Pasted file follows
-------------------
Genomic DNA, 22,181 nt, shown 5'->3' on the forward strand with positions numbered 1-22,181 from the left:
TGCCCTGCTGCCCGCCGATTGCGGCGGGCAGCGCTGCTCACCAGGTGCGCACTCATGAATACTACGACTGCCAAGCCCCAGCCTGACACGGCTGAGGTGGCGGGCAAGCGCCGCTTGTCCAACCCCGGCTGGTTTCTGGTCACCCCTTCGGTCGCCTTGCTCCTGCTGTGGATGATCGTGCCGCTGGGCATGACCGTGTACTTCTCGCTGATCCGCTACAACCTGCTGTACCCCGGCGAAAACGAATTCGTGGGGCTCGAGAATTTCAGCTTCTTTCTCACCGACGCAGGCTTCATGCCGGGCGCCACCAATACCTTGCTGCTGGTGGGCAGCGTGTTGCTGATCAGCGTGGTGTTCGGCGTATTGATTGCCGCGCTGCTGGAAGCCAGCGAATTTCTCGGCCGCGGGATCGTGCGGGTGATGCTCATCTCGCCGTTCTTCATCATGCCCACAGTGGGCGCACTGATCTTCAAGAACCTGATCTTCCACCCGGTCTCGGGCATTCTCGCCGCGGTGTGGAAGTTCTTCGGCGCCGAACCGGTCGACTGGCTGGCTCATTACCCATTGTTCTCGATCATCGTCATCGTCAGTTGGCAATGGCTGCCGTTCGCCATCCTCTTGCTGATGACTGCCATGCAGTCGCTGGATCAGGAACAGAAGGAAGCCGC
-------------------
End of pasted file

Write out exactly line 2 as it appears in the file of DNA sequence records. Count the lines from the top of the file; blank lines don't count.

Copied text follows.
TGCCCTGCTGCCCGCCGATTGCGGCGGGCAGCGCTGCTCACCAGGTGCGCACTCATGAATACTACGACTGCCAAGCCCCAGCCTGACACGGCTGAGGTGGCGGGCAAGCGCCGCTTGTCCAACCCCGGCTGGTTTCTGGTCACCCCTTCGGTCGCCTTGCTCCTGCTGTGGATGATCGTGCCGCTGGGCATGACCGTGTACTTCTCGCTGATCCGCTACAACCTGCTGTACCCCGGCGAAAACGAATTCGTGGGGCTCGAGAATTTCAGCTTCTTTCTCACCGACGCAGGCTTCATGCCGGGCGCCACCAATACCTTGCTGCTGGTGGGCAGCGTGTTGCTGATCAGCGTGGTGTTCGGCGTATTGATTGCCGCGCTGCTGGAAGCCAGCGAATTTCTCGGCCGCGGGATCGTGCGGGTGATGCTCATCTCGCCGTTCTTCATCATGCCCACAGTGGGCGCACTGATCTTCAAGAACCTGATCTTCCACCCGGTCTCGGGCATTCTCGCCGCGGTGTGGAAGTTCTTCGGCGCCGAACCGGTCGACTGGCTGGCTCATTACCCATTGTTCTCGATCATCGTCATCGTCAGTTGGCAATGGCTGCCGTTCGCCATCCTCTTGCTGATGACTGCCATGCAGTCGCTGGATCAGGAACAGAAGGAAGCCGC